Thoughts on technology, movies, and everything else
Linux is my primary operating system. I used it on the servers, desktops, laptops, netbooks, and even mobile phones since approximately 1997. I’ve tried a number of distributions over the years, and even created a couple myself. I still look around sometimes to see what others are up to. But most of my machines are running some sort of Red Hat – either a quick and easy Fedora Linux, or a stable and secure Red Hat Enterprise Server, or a cheaper CentOS alternative.
And while by now I am very comfortable in the Linux environment (both graphical and command line), I still discover a lot of new and interesting things about it. When I come across something worthy, I usually share it with the rest of the Open Software world, using this category.
As any long time Vim user, I’m constantly looking for ways to tweak and improve my text editor configuration, and make me even more efficient. Today, I came across a very handy addition – Zeal – an offline documentation browser for developers. (Thanks to this blog post, which also mentions Dash as an alternative for those of you on the MacOS.)
With Zeal, you can download a whole lot of documentation sets for pretty much any web development technology out there – programming languages, frameworks, libraries, tools, and more. And then you can easily integrate Zeal with whatever text editor or IDE you are using.
For Vim, there are, as always, several options. Some of them are listed here. I personally opted for the Zeavim plugin. The installation is straight forward and everything works out of the box. After giving a quick try, I decided to adjust my .vimrc file to use CakePHP framework documentation together with the PHP programming language documentation whenever I’m working with any PHP file. Here’s what I had to add:
It’s been a while since I posted anything about Docker. That’s mostly because I still don’t really use it for anything – playing around locally, testing and learning doesn’t count yet.
But just to keep the ball rolling, here are a couple of handy links for the ideas on how to improve your Docker images, so that Docker uses much less space, benefits more from caching, and brings up the containers faster:
Linux Weekly News (aka LWN) is celebrating its 20th birthday. Wow, that’s quite impressive! Not many web sites can say that. But even fewer can do so while covering technology news related to Linux and other Open Source Software.
I’ve been a reader of LWN since their early days. I’ve been subscribed to it also at different times during the years (see 2002, and then 2004). And I’m glad that they are still around. I still catch up with the RSS feed on a weekly basis.
Happy birthday, LWN! And thanks for all the hard work and excellent content.
Red Hat issued a press release announcing that it has signed a definitive agreement to acquire CoreOS Inc.
RALEIGH, N.C. — — Red Hat, Inc. (NYSE: RHT), the world’s leading provider of open source solutions, today announced that it has signed a definitive agreement to acquire CoreOS, Inc., an innovator and leader in Kubernetes and container-native solutions, for a purchase price of $250 million, subject to certain adjustments at closing that are not expected to be material. Red Hat’s acquisition of CoreOS will further its vision of enabling customers to build any application and deploy them in any environment with the flexibility afforded by open source. By combining CoreOS’s complementary capabilities with Red Hat’s already broad Kubernetes and container-based portfolio, including Red Hat OpenShift, Red Hat aims to further accelerate adoption and development of the industry’s leading hybrid cloud platform for modern application workloads.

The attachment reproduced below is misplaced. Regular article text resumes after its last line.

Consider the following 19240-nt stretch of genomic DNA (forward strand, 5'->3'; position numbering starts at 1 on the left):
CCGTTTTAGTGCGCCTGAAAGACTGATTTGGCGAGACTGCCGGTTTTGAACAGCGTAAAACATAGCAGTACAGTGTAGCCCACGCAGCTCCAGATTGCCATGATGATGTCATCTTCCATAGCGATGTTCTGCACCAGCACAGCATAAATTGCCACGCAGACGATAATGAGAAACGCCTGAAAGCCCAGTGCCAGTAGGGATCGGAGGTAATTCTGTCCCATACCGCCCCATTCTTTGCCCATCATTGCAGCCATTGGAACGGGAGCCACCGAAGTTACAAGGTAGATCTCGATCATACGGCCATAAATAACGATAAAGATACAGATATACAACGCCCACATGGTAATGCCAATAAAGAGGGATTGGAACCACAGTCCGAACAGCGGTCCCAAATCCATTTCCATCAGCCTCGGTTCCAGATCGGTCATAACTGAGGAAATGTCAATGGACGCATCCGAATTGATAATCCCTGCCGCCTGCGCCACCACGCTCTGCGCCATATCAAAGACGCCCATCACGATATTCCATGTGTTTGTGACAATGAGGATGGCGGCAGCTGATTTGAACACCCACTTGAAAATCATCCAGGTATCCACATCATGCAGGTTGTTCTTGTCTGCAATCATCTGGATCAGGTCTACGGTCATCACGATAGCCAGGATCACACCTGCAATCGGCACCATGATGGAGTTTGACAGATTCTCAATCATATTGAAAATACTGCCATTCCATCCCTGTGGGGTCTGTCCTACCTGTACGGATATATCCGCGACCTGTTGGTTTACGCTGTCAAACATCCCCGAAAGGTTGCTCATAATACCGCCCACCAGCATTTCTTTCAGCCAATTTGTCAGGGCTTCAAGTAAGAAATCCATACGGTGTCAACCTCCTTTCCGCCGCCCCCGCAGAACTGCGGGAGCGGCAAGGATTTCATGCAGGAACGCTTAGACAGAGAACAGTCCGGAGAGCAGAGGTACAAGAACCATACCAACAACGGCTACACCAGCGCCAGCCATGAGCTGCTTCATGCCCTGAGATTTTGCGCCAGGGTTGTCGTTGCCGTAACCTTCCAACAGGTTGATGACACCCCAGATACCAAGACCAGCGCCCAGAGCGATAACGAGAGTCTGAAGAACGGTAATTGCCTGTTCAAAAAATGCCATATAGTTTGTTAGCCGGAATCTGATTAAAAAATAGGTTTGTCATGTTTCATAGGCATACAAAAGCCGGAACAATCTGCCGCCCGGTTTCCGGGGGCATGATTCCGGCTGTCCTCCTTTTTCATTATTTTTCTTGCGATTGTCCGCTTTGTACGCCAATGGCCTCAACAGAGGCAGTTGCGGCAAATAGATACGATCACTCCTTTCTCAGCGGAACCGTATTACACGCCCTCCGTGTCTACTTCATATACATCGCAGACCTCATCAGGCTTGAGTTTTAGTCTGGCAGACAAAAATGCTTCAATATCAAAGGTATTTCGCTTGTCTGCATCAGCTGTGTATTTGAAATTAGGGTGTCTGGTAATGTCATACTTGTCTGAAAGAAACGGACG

Nerd Fonts is a collection of fonts for people who work with code snippets, command line, and text-based user interface applications. The fonts are also patched with additional popular icon sets like Font Awesome, Devicons, Octicons, and others.
Here are a whole lot of “Performance Tuning – Tips & Tricks” directly from the Nginx team. I’m sure you’ve seen bits and pieces of these all over the place, but it’s nice to have them all together and from the credible source as well.
“PHP-FPM tuning: Using ‘pm static’ for Max Performance” looks at different process management settings in PHP-FPM: static, dynamic, and ondemand, and the way they affect performance. The default – ondemand – might work well for you if you have a large server with plenty of resources and not so many actual visitors. Running on a smaller instance, or expecting high spikes of traffic might require you to look into your PHP-FPM configuration and adjust it. The article is just what the doctor ordered.
Personally, I prefer having a dedicated instance for the web server, but that instance being as small as possible. With that, figuring out the correct settings for static process management is easier. It also minimizes all those nasty cases of running out of memory, swapping, and having an excessive CPU utilization. Which is especially useful when running on Amazon AWS instances.
It looks like we’re at the end, folks. If all goes according to a plan we’d rather not have, the November issue of Linux Journal was our last.
The simple fact is that we’ve run out of money, and options along with it. We never had a wealthy corporate parent or deep pockets of our own, and that made us an anomaly among publishers, from start to finish. While we got to be good at flying close to the ground for a long time, we lost what little elevation we had in November, when the scale finally tipped irrevocably to the negative.
I’ve been a subscriber of the Linux Journal for many years (just not the most recent ones), and I’ve learned a lot from it. It’s very sad to see it go, even though it’s been years since I read it last.